During his two years working as a “research coordinator” on an H-1B visa for the Rochester, Minn., Mayo Clinic, Pakistani medical doctor Muhammad Masood allegedly saw himself as having gotten “behind enemy lines” where “not many people can’t even reach here to attack.”
A federal criminal complaint almost lost in the nation’s Corona-19 virus crisis alleges that Masood planned from the day he arrived in America on his H-1B visa in February 2018 that he would use the rare access it afforded to learn something useful about his enemies so as to conduct violent jihad in line with his perceived religious duty. By January and February 2020, according to the complaint, the 28-year-old was messaging on an encrypted platform about how sick he had grown of smiling every day at the “passing kuffar,” a derogatory term for non-Muslims that often justifies execution. All the smiling was “just not to make them suspicios … I cannot tolerate it anymore.”
He messaged that he could not let his H-1B visa go to waste. “Sometimes I wantto attack enemy when I am behind enemy linea itself,” he messaged in January. “[I] wonder if I will miss the opportunity of attacking the enemy when I was in the middle of it.”
By the grace of an undercover FBI investigation, Masood will do no such thing. Agents arrested Masood on March 19. By then, he had changed the plan from attacking the local kuffars he hated so much to joining ISIS in northeast Iran and Afghanistan, or in Syria as a medic, or maybe engineering drones “and also fight.” It’s unclear why he changed his mind about attack on U.S. soil.
“You know [brother] … there is so much I wanted to do here … lon wulf stuff you know … but I realized I should be on the ground helping brothers sisters kids inshAllah,” he said.
The Pakistan-licensed doctor was as deficient in operational security as he was in spelling English. The individuals on the other side of his encrypted communications were undercover informants for the FBI who kept asking if he was absolutely sure he really wanted to quit his Mayo job and join the ISIS fight overseas. “I want to kill and get killed … and kill and get killed … and again and again. This is what … Allah wished,” he replied.
He now stands charged with attempting to provide material support to a designated foreign terrorist organization, the crime usually used for those hoping to join ISIS. Masood went so far as to quit his Mayo job, auction off his personal belongings, and purchase an air ticket to Jordan. But Jordan closed its borders as part of its Covid-19 lockdown strategy, so Masood decided to catch a cargo ship out of Los Angeles. FBI agents busted him in the Minneapolis-St. Paul International Airport as he went through the TSA screening line.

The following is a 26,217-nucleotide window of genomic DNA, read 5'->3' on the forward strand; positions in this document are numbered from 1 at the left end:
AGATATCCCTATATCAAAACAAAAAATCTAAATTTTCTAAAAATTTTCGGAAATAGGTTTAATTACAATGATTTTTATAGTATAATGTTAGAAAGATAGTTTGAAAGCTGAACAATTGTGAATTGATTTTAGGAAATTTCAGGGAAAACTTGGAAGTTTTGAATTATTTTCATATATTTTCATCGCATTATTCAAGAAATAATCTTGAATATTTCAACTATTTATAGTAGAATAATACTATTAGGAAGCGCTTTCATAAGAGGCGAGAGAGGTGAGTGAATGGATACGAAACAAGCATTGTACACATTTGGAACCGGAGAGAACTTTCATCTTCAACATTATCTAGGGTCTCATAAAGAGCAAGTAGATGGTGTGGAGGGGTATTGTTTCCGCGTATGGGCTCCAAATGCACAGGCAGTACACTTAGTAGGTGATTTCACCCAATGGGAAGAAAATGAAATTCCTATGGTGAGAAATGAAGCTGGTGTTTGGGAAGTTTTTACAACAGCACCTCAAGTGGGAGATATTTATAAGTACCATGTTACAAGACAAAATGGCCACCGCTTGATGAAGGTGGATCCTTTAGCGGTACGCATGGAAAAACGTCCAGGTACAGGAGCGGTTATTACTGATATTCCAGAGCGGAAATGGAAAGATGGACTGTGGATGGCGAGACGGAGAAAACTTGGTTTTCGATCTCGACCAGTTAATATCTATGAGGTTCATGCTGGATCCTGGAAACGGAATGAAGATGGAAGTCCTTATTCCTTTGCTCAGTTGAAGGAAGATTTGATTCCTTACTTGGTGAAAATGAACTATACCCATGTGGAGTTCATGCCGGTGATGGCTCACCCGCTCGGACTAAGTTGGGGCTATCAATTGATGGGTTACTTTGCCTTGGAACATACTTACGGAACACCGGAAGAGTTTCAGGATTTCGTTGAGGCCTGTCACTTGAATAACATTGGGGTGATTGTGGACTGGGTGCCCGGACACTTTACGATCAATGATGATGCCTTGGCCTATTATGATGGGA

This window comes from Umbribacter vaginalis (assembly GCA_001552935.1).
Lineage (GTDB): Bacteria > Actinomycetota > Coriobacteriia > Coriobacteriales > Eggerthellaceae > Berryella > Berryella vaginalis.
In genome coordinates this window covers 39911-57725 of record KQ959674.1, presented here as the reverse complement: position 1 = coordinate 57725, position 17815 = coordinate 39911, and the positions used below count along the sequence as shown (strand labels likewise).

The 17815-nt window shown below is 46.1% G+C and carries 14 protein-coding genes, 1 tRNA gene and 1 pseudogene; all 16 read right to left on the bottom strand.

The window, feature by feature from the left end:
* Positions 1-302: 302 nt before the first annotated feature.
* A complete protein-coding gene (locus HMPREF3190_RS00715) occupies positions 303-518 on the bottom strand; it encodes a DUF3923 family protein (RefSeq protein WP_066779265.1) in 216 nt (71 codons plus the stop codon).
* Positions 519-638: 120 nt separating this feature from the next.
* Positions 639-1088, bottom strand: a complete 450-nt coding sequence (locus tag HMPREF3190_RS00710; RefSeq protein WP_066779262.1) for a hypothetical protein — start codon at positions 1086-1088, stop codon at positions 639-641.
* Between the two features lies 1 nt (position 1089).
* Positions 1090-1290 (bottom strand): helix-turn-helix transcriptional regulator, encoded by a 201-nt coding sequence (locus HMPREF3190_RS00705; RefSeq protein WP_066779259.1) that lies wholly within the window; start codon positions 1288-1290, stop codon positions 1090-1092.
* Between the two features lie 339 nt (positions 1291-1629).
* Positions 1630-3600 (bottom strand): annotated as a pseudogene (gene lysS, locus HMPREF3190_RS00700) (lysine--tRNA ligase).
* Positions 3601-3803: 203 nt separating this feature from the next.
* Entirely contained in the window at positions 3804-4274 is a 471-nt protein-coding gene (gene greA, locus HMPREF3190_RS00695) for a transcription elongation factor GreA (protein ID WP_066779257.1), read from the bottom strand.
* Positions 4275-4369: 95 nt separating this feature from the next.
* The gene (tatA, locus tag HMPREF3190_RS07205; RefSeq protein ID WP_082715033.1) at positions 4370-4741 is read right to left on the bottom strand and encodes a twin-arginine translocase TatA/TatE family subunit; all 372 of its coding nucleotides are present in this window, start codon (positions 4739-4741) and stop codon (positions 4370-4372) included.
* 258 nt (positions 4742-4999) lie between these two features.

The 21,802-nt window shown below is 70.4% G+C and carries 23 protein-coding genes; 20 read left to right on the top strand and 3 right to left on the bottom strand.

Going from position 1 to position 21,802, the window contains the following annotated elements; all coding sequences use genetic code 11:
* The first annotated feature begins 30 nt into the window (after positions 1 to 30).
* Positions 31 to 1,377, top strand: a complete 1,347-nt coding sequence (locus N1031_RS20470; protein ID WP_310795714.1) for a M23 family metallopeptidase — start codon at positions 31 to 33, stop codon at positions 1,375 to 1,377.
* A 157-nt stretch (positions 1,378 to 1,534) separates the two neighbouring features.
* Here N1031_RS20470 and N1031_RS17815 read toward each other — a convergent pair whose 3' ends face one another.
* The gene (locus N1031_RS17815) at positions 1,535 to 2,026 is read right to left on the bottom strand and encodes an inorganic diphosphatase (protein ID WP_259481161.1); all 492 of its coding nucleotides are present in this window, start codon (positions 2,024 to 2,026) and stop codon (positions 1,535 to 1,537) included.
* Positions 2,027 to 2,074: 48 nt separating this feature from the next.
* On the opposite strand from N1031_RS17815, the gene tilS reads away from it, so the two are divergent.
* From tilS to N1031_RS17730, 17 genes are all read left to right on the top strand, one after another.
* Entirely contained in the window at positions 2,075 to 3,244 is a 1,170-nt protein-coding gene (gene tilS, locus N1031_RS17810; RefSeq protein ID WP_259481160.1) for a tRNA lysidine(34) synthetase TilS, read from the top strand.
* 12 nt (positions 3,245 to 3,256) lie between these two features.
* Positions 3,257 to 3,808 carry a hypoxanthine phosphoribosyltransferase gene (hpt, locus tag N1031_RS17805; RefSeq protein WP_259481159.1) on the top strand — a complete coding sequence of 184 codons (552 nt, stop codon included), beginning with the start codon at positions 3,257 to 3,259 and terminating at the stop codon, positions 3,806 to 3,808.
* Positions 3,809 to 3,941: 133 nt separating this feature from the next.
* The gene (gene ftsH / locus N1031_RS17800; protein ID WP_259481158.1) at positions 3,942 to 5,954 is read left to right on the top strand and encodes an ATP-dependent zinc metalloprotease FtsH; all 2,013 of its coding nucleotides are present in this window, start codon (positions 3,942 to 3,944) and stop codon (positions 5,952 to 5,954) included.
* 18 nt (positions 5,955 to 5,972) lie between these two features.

The Masood case raises a number of issues that ought to be debated as matters of public policy and homeland security. For one, this case undermines criticism that President Trump’s “travel ban” wrongly blocked U.S. entry of doctors from Muslim-majority countries on the temporary work visas. As well, the case is cause for reassessing current security vetting protocols in countries not on the travel restriction list, to ensure that hot security threats are not imported among the doctors, engineers, and other skilled professionals who use the H-1B visa to leave countries of national security interest. And lastly, the American public, elected leaders, and security professionals should never assume that force fields of credibility immunize doctors from security investigations and thorough vetting. They don’t, as we well learned from Dr. Nidal Hassan’s massacre at Fort Hood, Texas, in 2009.
Masood would not obviously have stood out as someone who might get flagged on risk profiles for terrorism, even though he was born, raised, and educated in the country where Osama bin Laden found years of safe harbor until Navy Seals killed him in a clandestine raid. His LinkedIn profile shows that he earned a Bachelor of Medicine, Bachelor of Surgery from Riphah International University. He earned a General Certificate of Education from the University of Cambridge and held a license to practice from the Pakistan Medical and Dental Council.
Todd Bensman is a fellow at the Middle East Forum and a senior national security fellow for the Center for Immigration Studies. He previously led counterterrorism-related intelligence efforts for the Texas Intelligence and Counterterrorism Division.
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